I’ve been recommended Haruki Murakami, and more specifically one of his most famous books – Norweigan Wood – by a number of people. Yet like many books I’ve been told to read it has remained on my ever growing unread pile of books. However, for our work surprise summer party, my rather lovely boss hired a house in the Cotswolds overlooking a lake where I came across another of his books – What I Talk About When I Talk About Running – and so over the next two sun drenched days I finally read one of his books.
As something of a runner myself – I’m due to run my second half marathon in October in aid of MIND – the topic of the book was one that really appealed to me. Essentially a memoir, What I Talk About When I Talk About Running documents Murakami’s relationship with running, talks in detail about his various training regimes and reminisces some of his most memorable runs. Murakami took up running in 1982 – the same year he became a writer – as a way to both keep fit and aid his writing. In the twenty-five years that followed he tacked over twenty-five marathons, an ultra-marathon spanning 100km and a number of triathlons and he talks candidly about the many challenges he faced when training for such feats.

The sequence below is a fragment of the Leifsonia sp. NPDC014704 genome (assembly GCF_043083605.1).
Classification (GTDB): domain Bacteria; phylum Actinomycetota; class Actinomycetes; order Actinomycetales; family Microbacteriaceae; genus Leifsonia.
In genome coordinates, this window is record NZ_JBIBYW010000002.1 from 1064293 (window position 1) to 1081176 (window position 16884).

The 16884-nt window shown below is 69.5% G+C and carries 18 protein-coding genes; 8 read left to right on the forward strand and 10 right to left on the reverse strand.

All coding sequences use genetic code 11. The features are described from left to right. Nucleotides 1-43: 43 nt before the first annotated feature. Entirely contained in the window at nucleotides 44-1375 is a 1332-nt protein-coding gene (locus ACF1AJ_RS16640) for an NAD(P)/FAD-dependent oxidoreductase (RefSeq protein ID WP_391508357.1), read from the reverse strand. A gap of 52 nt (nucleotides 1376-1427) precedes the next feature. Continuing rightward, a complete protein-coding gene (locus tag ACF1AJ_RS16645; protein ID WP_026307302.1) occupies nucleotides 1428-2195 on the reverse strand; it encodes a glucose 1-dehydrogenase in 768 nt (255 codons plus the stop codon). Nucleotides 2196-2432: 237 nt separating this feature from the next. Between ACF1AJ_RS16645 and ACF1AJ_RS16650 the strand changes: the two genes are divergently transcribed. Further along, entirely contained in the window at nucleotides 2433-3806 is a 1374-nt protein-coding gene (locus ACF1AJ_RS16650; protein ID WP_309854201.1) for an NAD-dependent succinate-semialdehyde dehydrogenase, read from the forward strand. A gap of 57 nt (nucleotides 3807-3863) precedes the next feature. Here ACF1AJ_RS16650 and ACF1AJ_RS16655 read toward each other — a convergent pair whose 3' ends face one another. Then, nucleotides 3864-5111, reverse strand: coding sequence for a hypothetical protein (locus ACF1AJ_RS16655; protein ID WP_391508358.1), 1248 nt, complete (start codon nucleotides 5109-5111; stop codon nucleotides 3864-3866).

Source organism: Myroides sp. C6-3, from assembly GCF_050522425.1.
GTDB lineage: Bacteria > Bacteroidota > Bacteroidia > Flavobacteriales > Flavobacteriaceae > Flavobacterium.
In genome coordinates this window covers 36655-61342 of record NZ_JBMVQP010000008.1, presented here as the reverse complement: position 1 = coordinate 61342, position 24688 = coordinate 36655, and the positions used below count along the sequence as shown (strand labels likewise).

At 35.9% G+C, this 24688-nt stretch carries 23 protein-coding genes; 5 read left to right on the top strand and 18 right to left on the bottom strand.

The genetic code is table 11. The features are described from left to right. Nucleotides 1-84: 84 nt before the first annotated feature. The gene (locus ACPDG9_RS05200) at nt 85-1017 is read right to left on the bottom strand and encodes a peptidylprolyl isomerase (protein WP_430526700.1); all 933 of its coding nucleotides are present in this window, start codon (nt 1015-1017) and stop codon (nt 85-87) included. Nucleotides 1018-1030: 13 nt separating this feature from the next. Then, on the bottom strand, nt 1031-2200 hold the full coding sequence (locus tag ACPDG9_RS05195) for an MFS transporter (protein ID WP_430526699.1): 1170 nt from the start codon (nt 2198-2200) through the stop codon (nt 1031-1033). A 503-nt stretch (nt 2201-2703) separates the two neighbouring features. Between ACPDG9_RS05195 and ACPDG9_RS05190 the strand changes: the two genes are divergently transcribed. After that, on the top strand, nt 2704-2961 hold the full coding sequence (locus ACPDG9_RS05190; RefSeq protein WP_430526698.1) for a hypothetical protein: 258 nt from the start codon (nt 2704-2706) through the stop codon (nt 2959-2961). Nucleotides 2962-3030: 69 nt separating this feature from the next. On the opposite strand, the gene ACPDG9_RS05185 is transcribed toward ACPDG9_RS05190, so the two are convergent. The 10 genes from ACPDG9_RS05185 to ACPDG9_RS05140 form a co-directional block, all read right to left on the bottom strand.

He also observes the joys that running has bought him – and most poignant for me was the run he spoke of with fellow novelist John Irving – author of one of my absolute favourite books – A Prayer for Owen Meany.
Regardless of whether you run, What I Talk About When I Talk About Running is a thought-provoking read that is as entertaining as it is informative and has not only affirmed my love for running, but has also whetted my appetite for more of Murakami’s writing.